The Ludington Daily News from Ludington, Michigan on October 21, 1939 · Page 4
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The Ludington Daily News from Ludington, Michigan · Page 4

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Saturday, October 21, 1939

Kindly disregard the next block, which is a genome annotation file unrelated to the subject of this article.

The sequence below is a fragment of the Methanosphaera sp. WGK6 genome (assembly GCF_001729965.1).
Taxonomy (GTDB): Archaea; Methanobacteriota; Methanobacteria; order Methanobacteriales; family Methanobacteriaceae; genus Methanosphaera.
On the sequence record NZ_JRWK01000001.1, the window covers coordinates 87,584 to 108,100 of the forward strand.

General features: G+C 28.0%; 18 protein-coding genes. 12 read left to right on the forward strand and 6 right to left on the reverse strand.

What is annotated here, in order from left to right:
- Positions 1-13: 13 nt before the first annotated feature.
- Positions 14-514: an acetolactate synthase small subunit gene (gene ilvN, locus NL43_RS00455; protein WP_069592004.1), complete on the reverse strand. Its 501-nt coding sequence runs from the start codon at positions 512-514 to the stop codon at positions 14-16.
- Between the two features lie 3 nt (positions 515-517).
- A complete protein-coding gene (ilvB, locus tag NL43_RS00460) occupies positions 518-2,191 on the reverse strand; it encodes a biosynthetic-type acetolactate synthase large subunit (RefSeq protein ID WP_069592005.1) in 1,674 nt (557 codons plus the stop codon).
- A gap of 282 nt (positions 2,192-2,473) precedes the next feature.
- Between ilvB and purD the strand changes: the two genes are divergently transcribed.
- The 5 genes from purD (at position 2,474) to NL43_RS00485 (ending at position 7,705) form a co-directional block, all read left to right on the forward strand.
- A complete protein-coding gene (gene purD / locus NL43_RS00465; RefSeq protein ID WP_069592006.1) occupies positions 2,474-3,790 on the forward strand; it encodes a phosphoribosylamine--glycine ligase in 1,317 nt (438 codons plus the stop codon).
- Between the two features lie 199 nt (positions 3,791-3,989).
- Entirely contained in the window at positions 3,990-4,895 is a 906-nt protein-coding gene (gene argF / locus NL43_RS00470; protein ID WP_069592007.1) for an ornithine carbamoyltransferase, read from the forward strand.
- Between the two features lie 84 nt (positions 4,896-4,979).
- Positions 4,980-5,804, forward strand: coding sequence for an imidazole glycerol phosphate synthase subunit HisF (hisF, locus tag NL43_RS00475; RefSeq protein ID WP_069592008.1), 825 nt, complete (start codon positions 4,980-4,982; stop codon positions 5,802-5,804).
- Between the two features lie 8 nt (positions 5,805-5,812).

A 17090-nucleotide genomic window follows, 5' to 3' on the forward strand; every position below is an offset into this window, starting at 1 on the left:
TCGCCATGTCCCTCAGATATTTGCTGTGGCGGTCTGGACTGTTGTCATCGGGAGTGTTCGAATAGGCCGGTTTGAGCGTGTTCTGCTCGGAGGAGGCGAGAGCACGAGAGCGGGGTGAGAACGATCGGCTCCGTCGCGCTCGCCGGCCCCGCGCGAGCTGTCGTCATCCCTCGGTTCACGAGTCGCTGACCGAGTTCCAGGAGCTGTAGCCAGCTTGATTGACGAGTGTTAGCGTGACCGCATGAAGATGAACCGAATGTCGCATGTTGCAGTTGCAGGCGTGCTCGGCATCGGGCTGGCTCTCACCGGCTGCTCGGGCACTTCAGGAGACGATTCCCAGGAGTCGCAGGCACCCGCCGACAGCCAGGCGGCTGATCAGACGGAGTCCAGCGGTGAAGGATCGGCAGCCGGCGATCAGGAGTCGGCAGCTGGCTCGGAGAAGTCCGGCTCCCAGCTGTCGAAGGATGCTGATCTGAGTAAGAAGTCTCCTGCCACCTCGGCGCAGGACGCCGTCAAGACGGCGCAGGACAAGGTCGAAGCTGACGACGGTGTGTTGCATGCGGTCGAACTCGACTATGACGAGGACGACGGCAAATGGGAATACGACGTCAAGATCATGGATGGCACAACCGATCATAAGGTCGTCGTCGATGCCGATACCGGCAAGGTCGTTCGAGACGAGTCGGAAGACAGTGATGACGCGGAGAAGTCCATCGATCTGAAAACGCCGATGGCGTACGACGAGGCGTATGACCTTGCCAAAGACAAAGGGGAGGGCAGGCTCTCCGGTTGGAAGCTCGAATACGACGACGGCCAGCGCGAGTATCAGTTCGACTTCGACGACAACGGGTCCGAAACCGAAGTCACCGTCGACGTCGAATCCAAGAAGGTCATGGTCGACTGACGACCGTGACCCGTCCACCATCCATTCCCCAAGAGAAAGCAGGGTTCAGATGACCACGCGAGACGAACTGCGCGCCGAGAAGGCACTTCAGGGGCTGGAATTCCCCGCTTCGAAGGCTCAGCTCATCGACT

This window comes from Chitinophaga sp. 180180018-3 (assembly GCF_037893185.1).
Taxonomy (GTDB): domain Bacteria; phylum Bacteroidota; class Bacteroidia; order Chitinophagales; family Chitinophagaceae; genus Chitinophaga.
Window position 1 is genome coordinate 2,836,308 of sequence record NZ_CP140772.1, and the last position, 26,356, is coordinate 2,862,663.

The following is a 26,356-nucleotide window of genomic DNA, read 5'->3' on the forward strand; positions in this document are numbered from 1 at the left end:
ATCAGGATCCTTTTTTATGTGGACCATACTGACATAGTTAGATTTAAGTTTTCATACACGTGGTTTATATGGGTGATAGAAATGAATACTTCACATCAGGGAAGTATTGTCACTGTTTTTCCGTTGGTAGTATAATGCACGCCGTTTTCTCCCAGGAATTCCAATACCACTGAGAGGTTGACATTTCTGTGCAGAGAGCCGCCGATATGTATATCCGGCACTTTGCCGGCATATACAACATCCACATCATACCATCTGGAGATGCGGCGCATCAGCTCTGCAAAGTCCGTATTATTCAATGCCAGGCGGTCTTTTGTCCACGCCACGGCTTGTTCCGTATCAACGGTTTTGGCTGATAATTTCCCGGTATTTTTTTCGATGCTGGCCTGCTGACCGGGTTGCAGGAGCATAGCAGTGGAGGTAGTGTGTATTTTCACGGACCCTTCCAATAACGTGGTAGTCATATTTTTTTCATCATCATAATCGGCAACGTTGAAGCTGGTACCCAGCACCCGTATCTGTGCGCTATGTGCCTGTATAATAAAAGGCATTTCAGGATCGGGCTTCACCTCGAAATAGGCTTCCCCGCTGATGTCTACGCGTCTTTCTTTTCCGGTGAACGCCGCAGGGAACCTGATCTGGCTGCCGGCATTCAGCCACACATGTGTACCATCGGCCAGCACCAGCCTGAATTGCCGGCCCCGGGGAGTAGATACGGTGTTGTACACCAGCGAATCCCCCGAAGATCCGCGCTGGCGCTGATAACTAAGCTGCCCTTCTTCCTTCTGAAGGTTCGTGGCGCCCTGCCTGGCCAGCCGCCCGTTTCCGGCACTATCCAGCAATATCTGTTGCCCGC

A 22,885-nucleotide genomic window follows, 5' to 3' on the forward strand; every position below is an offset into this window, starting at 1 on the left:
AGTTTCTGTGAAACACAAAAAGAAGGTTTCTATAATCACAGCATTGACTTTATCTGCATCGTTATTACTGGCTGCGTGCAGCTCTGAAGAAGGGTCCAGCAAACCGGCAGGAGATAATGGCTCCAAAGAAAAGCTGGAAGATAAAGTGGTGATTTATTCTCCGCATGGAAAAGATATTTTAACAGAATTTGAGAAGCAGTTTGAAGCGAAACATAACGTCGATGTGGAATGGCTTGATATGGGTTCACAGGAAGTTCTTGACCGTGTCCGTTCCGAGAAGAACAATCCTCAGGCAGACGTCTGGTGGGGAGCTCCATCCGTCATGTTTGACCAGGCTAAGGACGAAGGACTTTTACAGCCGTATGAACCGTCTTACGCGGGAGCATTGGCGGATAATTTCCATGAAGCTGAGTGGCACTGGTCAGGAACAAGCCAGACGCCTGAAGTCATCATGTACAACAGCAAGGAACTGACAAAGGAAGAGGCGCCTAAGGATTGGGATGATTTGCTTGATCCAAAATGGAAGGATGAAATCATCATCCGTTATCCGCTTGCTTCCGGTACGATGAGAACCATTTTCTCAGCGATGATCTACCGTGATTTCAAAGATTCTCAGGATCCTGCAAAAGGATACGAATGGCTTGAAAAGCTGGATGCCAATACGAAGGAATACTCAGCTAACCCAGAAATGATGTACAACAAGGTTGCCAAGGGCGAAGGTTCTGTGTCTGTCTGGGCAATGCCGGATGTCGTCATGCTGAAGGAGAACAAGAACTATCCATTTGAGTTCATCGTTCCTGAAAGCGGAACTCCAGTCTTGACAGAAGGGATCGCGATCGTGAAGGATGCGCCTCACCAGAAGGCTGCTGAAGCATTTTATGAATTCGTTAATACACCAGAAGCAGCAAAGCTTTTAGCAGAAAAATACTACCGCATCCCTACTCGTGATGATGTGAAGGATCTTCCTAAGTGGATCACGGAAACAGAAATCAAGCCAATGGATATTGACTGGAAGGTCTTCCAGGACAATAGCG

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»ACE FOUR THE DAILY NEWS—LUDINGTON, MICHIGAN SATURDAY, OCT. 21, 1939. THE LUDINGTON DAILY NEWS Trademark Registered V. S. Patent Office With which is consolidated the Mason County Enterprise of Scottville, Mich. tt. "I" 1 * «*«'»»*, save Sunday, at The Dally News Bonding, Rath ATB. * 8l &i t S <llll * ton » " tlch - Entered as second class matter at post office, ngton, Mich., under act of March 3, 1897. **« Associated Press Is exclusively entitled to the use for republlcatlon of all - dispatches credited to It or not otherwise credited In this paper and also the news published therein. All right for republlcatlon of special dispatches and news Items herein are also resttved. MEMBER OF Associated Press ,, . Audit Bureau of Circulation -' <' Inland Daily Press Association If paper is not received by 6:30 p. m., telephone 4321 and prompt delivery will be made by messenger WRITTEN FOR AND RELEASED BY CENTRAL PRESS ASSOCIATION ™ . , *, TERMS OF SUBSCRIPTION n TS fnr °/ir mn£fj£ n: n By «5 a f7 ler , 15c "*'. week. Paid in advance: J7.50 per year, Sir- tz on fn?ri, «U?^ M /,"^ . In tradln 8 territory, paid in advance, &.00 per SEifn» fafrJi?L? x » l K? l I ths '.* 1>00 for three months; 35c for one month Outside fi month. year; $2 ' 50 for Canada and foreign, $6.00 per year. THAT KIND OF WORLD It very definitely is not our war going on across the Atlantic. But to any wlio believe we are likely to be permitted to occupy a comfortable spectator's seat, we recommend a reading of a speech delivered a few days ago by Assistant Secretary of War Louis Johnson. Drawing what he called "lessons from Poland," he gave. Some pointed hints on the price of preparedness. ..Experts in the past had thought we could consider ourselves well prepared on land, with 400,000 troops, regulars and, national guardsmen, lint, Mr. Johnson says, the most conservative estimate is that we need at least 000.000 ready for first-line duty "wholly equipped with all the necessary weapons and supplies." That will cost money. Before the present war started, our experts felt that 5.500 first-line fighting planes would provide ample protection— "but history was made last month and we must keep abreast of developments. We must have skilled operators to fly the planes, trained combat crews to man them, experienced mechanic* to maintain them, efficient, equipment to protect them, ample bases to support them experimental facilities t*improve them and men of outstanding | It " leadership to command them." That will cost more money. Experts had thought that, with a friendly Britain navy in the Atlantic, and our own fleet of equal strength in the Pacific, our shores were safe from attack of any source. In the words of Mr. Johnson: "There are men and women who look upon the oceans as allies, and upon another's navy as our first-line defense But the oceans are shrinking. The long range bomber is a growing threat. The far-cruising submarine lurks in our own waters. The navies of other nations are too busy with their own problems. We should depend on no one but ourselves. We should make ourselves so strong on land, sea and in the air that potential enemies will stop, look and listen before trying to invade our territory or to violate our rights as a nation or as individuals." All of which will cost a lost of money. For our part, we cannot quite subscribe to all of Mr. Johnson's fears, or rather,- we cannot subscribe to them to the same extreme degree. By time-space dimensions, oceans have shrunk, it is tme. For defensive pm-poses, their effective size has shrunk 80 pel-cent in the last 20 years. Even so, we cannot feel any great threat from the invader. . ty't it is a strange world in which we live, one in which the race for life, at least temporarily, has become a race of armament.. We ami for war and we arm for peace. It is a tragic mill-tread in which we dare not stop. It is so sense- le&fcas to be a nightmare. For peace must we spend ill-afforded billions— billions that should be available for constructive pursuits— just to rtoi-e the means of blasting out the lives and property of persons whose lives and property we do not wish to blast. Yet it seems to be that kind of a world in which we live, at the moment. The army and navy, Mr. Johnson reminds us, will go before the next session of Congress and present the bill for the first installment. So we might as well brace ourselves. If it is the kind of hoodwinking game to which we are committed, we can at least hope that, in the fervor, pur hand will not be, over-flayed. Let us bear in mind that it is a ridiculous, negative game, in which no one can ertTOPSIS Guests at Hill House, a New England Bummer resort, are amazed when Dr. Paul Rutherford tells them Jiis tnothe* has been poisoned by a small drink of whiskey he thinks was Intended for Mm. Among them are Sally Gordon, •pending her first vacation there; her :fo»e friends, Rhoda and her fiance, I'mncan; Dr. Paul's sister, Pauline; Coral Eastern. Bruce Orton, Joseph Harry and Dr. Neal Peake and Josie I'eake, children of Mrs. Peake, the proprietor. Not long after Josie dis- i-overs that someone has ransacked her room, she confides to Sally that she Is worried and tells her all about "the vplte fence," erected near Hill House l.y Miss Ivy Newcomb, estranged sister of Mrs. Peake. Josie is friendly with Alan Murray, who lives at Miss Jry'a. and that infuriates her brother. Noal. He likes Coral Easton. for whom .losie has no use. A dense fog settles iiround Hill House as some of the quests disruss the poisoning of. Mrs. Rutherford. CHAPTER FOURTEEN WHEN JOSIE asked If we had seen her mother, Rhoda answered quickly: "Yes. She went out the terrace door just about ten minutes ago. Before you came back," to Neal. "You didn't meet her?" Josie asked her brother. "No, but you can hardly see anything out now, it is so thick. Is there anything I can do, Josie?" "Perhaps. I'm working on the accounts; there's something I don't understand. I've been waiting for mother^ She said she'd meet me in the office at 8:30 and it's after nine now." "Maybe she's over at the Rutherford's cottage," I suggested. "She may be, at that. I didn't gr in, just walked to the door wit;: Pauline. Want me to see if she'r there?" Neal rose from his chair. 'No, will win. The ultimate in the ridiculous has been reached, would say, when nations have to fight for their 7-igh't keep out of war. wj to Officers Elected by Mason Grange Even a half hour with those confounded figures gives me the willies in this weather." a while and I'll go over them with you," Neal offered, reseating himself. A joyful smile lighted Josie's face. "Oh, Neal, will you? I do hate figures so." "I will. Run along and find mother and I'll be ready to help when you come back." As soon as Josie went out, Neal turned back to Duncan. "You don't approve of Paul's decision, do you?" "No," replied Duncan frankly, "I don't. But it is his business, or yours and his, so, if you both agree, it is nothing in my young life." "I don't know that I do exactly agree," conceded Neal. "But Paul worries so over his mother, that I yielded the point to help him out." "Is she very sickly?" asked Rhoda. "She seemed strong enough last year." "I've never examined her," Neal said slowly, "but Paul told me her heart is bad. So bad she'll go out like a light some day. That's why he was so terrified the other night. He does everything he can for her, and Pauline doesn't know what I've told yoy, so be careful what you say to her. I wouldn't have told you but, as we're all in this together, I feel you are entitled to know the trif'h. "Personally," he went on as though thinking aloud, "I don't believe it does anyone any good to be fussed over continually and shielded from every trivial irritation. But, perhaps, I would feel just as Paul does, if it were my mother." "Are you going to turn Tinker loose?" asked Rhoda. "I don't dare," confessed Neal. "If Sally," with a grin at me, "or I could be about all night, I'd do it like a shot; but I don't dare take a chance with so many persons roaming around. The house will be full in a day or so." "Then as far as I can see you're at a standstill," Dune said gravely. "Of course we cr%i all keep an eye open, but as we don't know what we're looking for, it won't do much good." "I asked Coral if she would move into the house. I used the prowler as a pretext. She doesn't know about the poisoning. I thought she could go into the wing with Sally; PHILLIPS Grange met SCHOOL.-^Mason Sautrday evening at the home of Mr. and Mrs. Henry Agens. During the business meeting the following officers were elected. .Master— Frank Beebe. Overseer — 'Henry Agens. Lecturer— Gladys Christof fer- : son, "• Stewterd — Clinton Parsons. * . Assistant Steward— John Houk. Houk. r — Einor Christoffer- Custer Churches ST. MARY'S AND MISSIONS (Rev. Wm. Veisnoraitis, rector) ICuster: Mass—8 a. m. Round Lake: Mass—10:30 a. "$fr * " .. ecretary — Rose Agens. fitekeeper— -Emery Kinney. wp— Mollie Parsons. Pomona— .Lillie Hoiik. ,pra— Alice Hull. iy»gwsistant steward— Maud ' the business swerved, Next meeting meeting ;; .Grange the newly i;|>e Installed. Spj.Jf:'' 1 - •'.'-• ••' Mallory "recently in- Wftter system in his ver is furnished by a drain which forces the the bank and to the it. Beatty but she flatly would rather refused. Said go home if she she m. CONGREGATIONAL (F. Clements, superintendent) Sunday school—10 a. m. CHURCH OF THE BRETHREN (Rev. L. H. Prowant. pastor) (Sunday school—10 a. hi. Preaching—11 a. m. FREE METHODIST (Rev. R. G. Calkins, pastor) Sunday school—2 p. m. Preaching—3 p. m. Tallman Mr. and Mrs. C. Verplank of Scottville spent Sunday at the James Goodman home. Mr. and Mrs. Leslie Bousman and phildren spent Sunday at the Eric Thome home. Mr. and Mrs. A. A. Johnson visited the past week at the home of her sister in Fremont. Miss Helen Twining spent a week recently at Whitehall. Mr. and Mrs. Charles Loper of Sugar Grove visited recently at the home of Mrs. Leper's mother, Mrs. James Goodman. Mrs. James Gpodman visited Wednesday at the home of her sister, Mrs. Frank Erickson, of Victory. Miss Helen Wiliiams is recup- eratlng from. & recent illness. •- "*' couldn't stay in the cottage. I couldn't say any more, as Paul had particularly told me not to tell her what happened last night." "Why?" asked Rhoda bluntly. "He thinks she has a very nervous, high-strung temperament and the knowledge would frighten and worry her." "Bosh!" snorted Duncan. "That Menus of the Day "Oh, Alan," she cried, "Why have you come here?" By MRS. ALEXANDER GEORGE (Associated Press Staff Writer) Roc. 1 'land Soup 1 cup sliced peas (or carrots cooked fresh) '/a cup chopped 3 cups water celery </ 2 teaspoon salt 2 tablespoons 3 tablespoons chopped onions butter 2 tablespoons 4 tablespoons minced flour parsley I'-j cups milk I 1 cup canned ' Cover and let simmer for 25 i minutes the vegetables, water and salt. Press through sieve and add to the butter which has been mixed with the flour. Add the milk. Cook slowly for 10 minutes. Serve in bowls. Top each with four cubes of bread that have been browned in a small amount of butter. Sweet Potato Balls 2 cups mashed >/ 8 teaspoon sweet potatoes cinnamon 2 tablespoons 1 cup rendy- butter cooked cereal ','« teaspoon salt (packaged) V< teaspoon 4 slices paprika pineapple girl's as level-headed as any I've seen in a long time. I'd say your friend Paul is straining at gnats and swallowing mountains when ?-e refuses to tell Coral Easton the truth because it would make her nervous; and on top of that he refuses to call in real help to prevent any such thing happening again." "Paul's a very good doctor, Dune," Neal said gravely. "If he thinks it best not to tell her, I agree." "Oh, heavens, Neal, I didn't mean to tread on your toes and, of course, if Paul says the girl is nervous, I suppose she is I'll take his word for that. But—if she is so nervous, how come she wants to stay in a cottage by herself? Not many nervous persons would want to do that." Neal only shook his head, expressing his own inability to answer Duncan's remarks. I was sure he was puzzled and worried by Duncan's outspoken criticism of Coral and Dr. Paul. Poor Neal. If he really were in love with Coral, his life wasn't all roses, that is sure. "Mother's not at the Rutherford's cottage." It was Josie's voice which roused me from my thoughts. "I can't think where she can be. She so seldom leaves the place without telling me first, in case I should need her and want to send for her." "Did you look in the kitchen?" asked Neal. "Yes, before I came in here the first time. Neal, I'm scared. So many queer things have happened lately." "Nonsense, sis." Neal's voice held a bantering note. "I'll make the rounds and find her for you. She's probably in one of the cottages talking to someone." Neal didn't seem at all uneasy over his mother's absence. Probably it was all foolishness, Josie being so worked up, but I could understand how she felt. I would have been the same. "L«t's all go look," suggested Duncan. "That is, Josie, if you really are uneasy." "Oh, I suppose I'm playing the baby as Pauline did last night. But I keep thinking—suppose something has happened to her—as it did to—Mrs. Rutherford?" "Come on." Duncan rose quickly. "I'll go outside with Neal. You girls go over the house and we'll meet here again as quickly as we can." Josie leading the way, we went into every room in the main house, wings and kitchen ell. We looked into each bathroom, peered into every closet. Josie's nervousness communicated itself to Rhoda and me. We were both expecting the worst. I can't explain why, but I was, and Rhoda told me later she felt the same way. When our tour 3 tablespoons melted bacon fat. Mix together the potatoes, butter and seasonings and cinnamon. Shape into six balls. Roll in the cereal and top each pineapple slice spread with bacon fat. Place in a shallow baking dish and bake 15 minutes in a moderate oven. was over, with nothing to show tor it, I didn't know whether to feel more scared or relieved. Back to the lounge we went, and had scarcely entered the room when an imperious rapping sounded on the front door. I was the nearest to it, and at Josie's gesture (she turned whiter than before at the sound) I opened it. Outside stood Alan Murray. "Is Miss Ivy here?" he asked pleasantly. Josie pushed by me. "Oh, Alan," she cried. "Why have you com* here ? Neal will be furious." "Mother sent me to ask if Miss Ivy is here." He repeated the words as though he did not know what else to say. "Miss Ivy! Here? You know she's not. Can't you think up a better excuse than that?" Josie was half laughing, half crying. "I'm serious. Josie." Alan's face a worried air. "Miss Ivy told mother she was coming over here to see your mother. That was over an hour ago. She said she'd be rig'it back, and mother got nervous when she didn't return." What in the world was the matter with everyone, I thought. Here we were fussing over Mrs. Peake's absence on what was probably a legitimate errand and across the spite fence Mrs. Murray was affected the same way. "She isn't here," said Josie. "She hasn't been here, either. I'm sure of that. Why was she coming here, do you know?" "No, I don't. I'll go back and tell mother. I'll see you—" The rest of his words were lost in a soft whisper to .Josie as I turned away. Of all the queer things which had happened at Hill House, this was the queerest. One glance at Rhoda's face showed me that she was as dumbfounded at this turn of events as I. Josie was closing the door when Neal and Duncan entered. Their faces revealed their lack of success. When she told them of Alan's errand they could scarcely believe her words. "Why on earth would she come over here?" demanded Neal. He looked sharply at Josie. "Are you positive that was his real reason for coming?" Suspicion was In his voice. Again I intervened, and again I got away with it. "I'm positive, Neal. I talked with him first." "Let's all go out and look around the grounds," suggested Rhoda. "It's so thick you can't tell a shrub or a tree from a—" Dune was declaring as we went out the terrace door. His words were cut short by an outburst of furious barking from Tinker, ending in a high prolonged howl. (To Be Continued) of 816 East Ludington avenue spent the week-end in Milwaukee. SCOTTVILLE News Prom Mason County's Second Largest City, Agricultural and Dairying Center MRS. FRANK BARCLAY, Correspondent (Telephone: Office, No. 1; Horn* 126-F-14.) G. Eastman Talks Bef ore PT-A Group on School Lunches The Scottville Parent-Teacher association met Thursday evening at the school gymnasium with a large attendance. Miss Gertrude Eastman, county school commissioner gave the main talk of the evening. Miss Eastman talked on "Rural Hot- Lunch Projects," suggesting that this period at the noon hour could be made an educational feature as well as providing a warm dish for the children. She suggested the study of table etiquette; letting the children help plan changes in the menu; using the sacks which had contained the food supplies in making table covers and aprons, and in many ways supplying something educational as well as nournishing for the pupils. Miss Hulse and Mr. Tanner gave a clever playette "Convincing Father." Two musical numbers were given by Frank and Albert Rakas, with piano and accordian; a piano solo by Jacqueline Briggs and a violin number by Tommy O'Hearn were also enjoyed. The Fifth grade won the during the program hour. The topic of the day was "Building the Kingdom of God." Mrs. Cooper read a splendid article on the topic and Mrs. Erne Taylor gave a fine talk on the work done in the foreign countries on building the/Kingdom. During the business session it was voted to have a baked goods sale at Scottville Saturday, Oct. 28. It was also voted to have the annual fall supper for members and their families on Thursday evening, Nov. 16, the regular meeting date. The society also voted to donate $25 toward the traveling expenses of Mr. and Mrs. Erne Taylor on their return trip to Africia. At the close of the afternoon the hostessess, Mesdames Katheryn Fredricks, Jay Cooper and Martin Andersen served coffee and fried cakes. verse district, to be held at Traverse City on Tuesday. Bishop Edgar Blake will be in charge and a splendid program is being planned for the entire day. The meetings are being held in the Central Methodist church of that city. Wayne Wood begins school Wednesday, Oct. 25, at General Motors Institute, FJ'nt. He spent the week-end with his parents, Mr. and Mrs. Floyd Wood of South Custer. Mr. and Mrs. Forest Johnson and daughter, Marcia, "returned to their home at Covert after a few days at the Frank Claveau home. Local Group to Be Host to District The Epworth league of the Methodist Episcopal church will be host Sunday evening to Sub- district group, made up of the Epworth Leagues from Luding- Freesoil. Rev. Rayle of Freesoil will be the speaker of the eve- count, it was voted to supply , milk for the children this winter. This will begin as soon as cold weather sets in. Invitations will be sent out to parents of rural children at- j tending school here, to be pres- j em at the November meeting. The committee in charge of the November refreshments will include: Mesdames W. I. Sanders, B. Myers, John Biegalle, J. Leach. Elmer Slagle, Joseph Blundell, George Ferris. William Weippert and Carl Quinn. Mr. and Mrs. A. C. Orth, Mr. and Mrs. H. Hansen and Mr. and Mrs. Frank Bosworth. Amber Society Election of officers at the Amber Missionary .society meeting Thursday afternoon, resulted in most of the officers being returned to their former work. Mrs. G. V. Felt was elected president: Mrs. Walter Gowan, vice president; Mrs. LouLs Grassa, secretary and Mrs. George Chilberg. treasurer. Mrs. Elmer Peterson, program chairman, asked to be relieved of her work this year and Mrs. Jav Cooper was e'ucted to that office. Mrs. Vern Danielsen conducted the devotional period and also favored with a solo number mo- Smith and Ora Smith Sr. tored to Hesperia Sunday. Herman Flickinger aiid family of Scottville were visitors at the Ora Smith cottage Sunday afternoon. meeting. On Sunday morning the Rev. R. R. King will conduct the installation and consecration service for the officers and teachers of the Sunday school, at the morning service. This service has usually been conducted at the Sunday school hour, but this year Rev. King ! will conduct it during the service 1 hour. "Too often parents think they are doing a service when they -send their children to Sunday -school. But it i.s just the other i way. the church is doing the I parents a great service by taking them in and teaching them." the pastor said. Rev. King will speak along these lines in his Sunday morning service. Harmony Grange to Elect Officers Harmony Grange will hold its i an.'iual election of officers Tues- , day; evening, Oct. 24, at the Har- i r moriy Grange hall. All members ! are urgently requested to be I present. ; Scottville Locals j Mr. and Mr.s. R. C. Orth are en. tertaining Mr. Orth's parents, : Mr. and Mrs. A. E. Orth of Petos: key for a few clay.s. i Rev. and Mrs. R. R. King -incl , other members of the local j church are planning to attend ! the meeting of the Grand Tra- A Message from The Cat Dear Folia: * I'm coming to your house! And I hope you like me « well n I'm going to like you. Most every where I've been I'm considered a most entertaining guest— that's because I like being laughed at I guesv Anvway, you can be looking tor me Starts Monday, Oct. 23, in the Ludington Daily News. . The Greeks had only a given name and no surnames, so parents were very careful in selecting names which really would distinguish their children. .-: BUYING THIS SIMPLIFIED OIL HEATER It's America's oil-heating sensation, the Estate Oil Heatrola. Bums low-cost furnace oil. Has no wicks, no moving parts. Has a double-chamber bowl burner, and the famous Intensl- Fire Air Duct that turns waste into warmth. Be Wise! Buy Our Coal and Save Our Quality Coal Is Always Dry, Always Fresh from the Mines and Shipped by Rail! WE AllSO SELL COKE. L.A. Hawley 1 Phone 207 &Sons STAR SCOTTVILLE •^•^ ~* * ^*flBk^^ Sunday-Monday-Tuesday IN THE NEWS 20 YEARS AGO Mr. and Mrs. L. F. Peterson left to spend a few Grand Rapids. 15 Years Ago Mrs. Smith Hostess to Blue Apron Club j WALHALLA.—The Blue Ap- I ron club had its annual fall out- i ing Thursday afternoon, Oct. 19, j at the home of Mrs. Ora Smith at Long lake. A business meeting was held, the remainder of the afternoon being spent visiting. A delicious potluck lunch was served. The hostess was presented with a lovely gift. The new concrete bridge over the south branch of Pere Marquette river on M-ll was opened to traffic. 10 Years Ago Miss Mary Camilla Boone appeared in the opening of "East Lynn" presented by the Grand Rapids Civic Players. •• 5 Years Ago Mr. and Mrs. M. j. Dahringer days in j Those present v/ere Mesdames | Jess Smith and daughter, Don!na; George Mallison, Joe Hron- I ek, Henry Englebrecht and daughter, Virginia; Perry Beebe, George Lorenz, Earl Johnson, Arthur Peterson and Elsie Waite and Mrs. Ora Smith Tiost- ess. Guests at Mrs. Phelan's resort are John Calvin and party of Lawrence and Mr. and Mrs. Gale Peoples, Benton.Harbor. Mrs. Ida Snyth, -Mrs. MoKenzle, Jay and William Wid« range of etylet, sin«t, • prices; convenient terms. W. E. Reader and Co. Custer ADVENTURE IN HISTORY! —Specia 3 STOOGES Come My., Colored Rhapsody Cartoon and FO3 EVENINGS 7: The Jones Family in "Quick Millions Added Attractions— L MOVIETONE News. 00-9:15. Admission 25c-10c MATINEE SUNDAY 2:30 Admission 20c-10c LAST TIMES TONBGHT—Double Feature Program in Roy Rogers "Arizona Kid" u—Added Colored Cartfiobn-Traveltalk-Serial Shows 6:45>:&5. A,d|»ission 85c-10c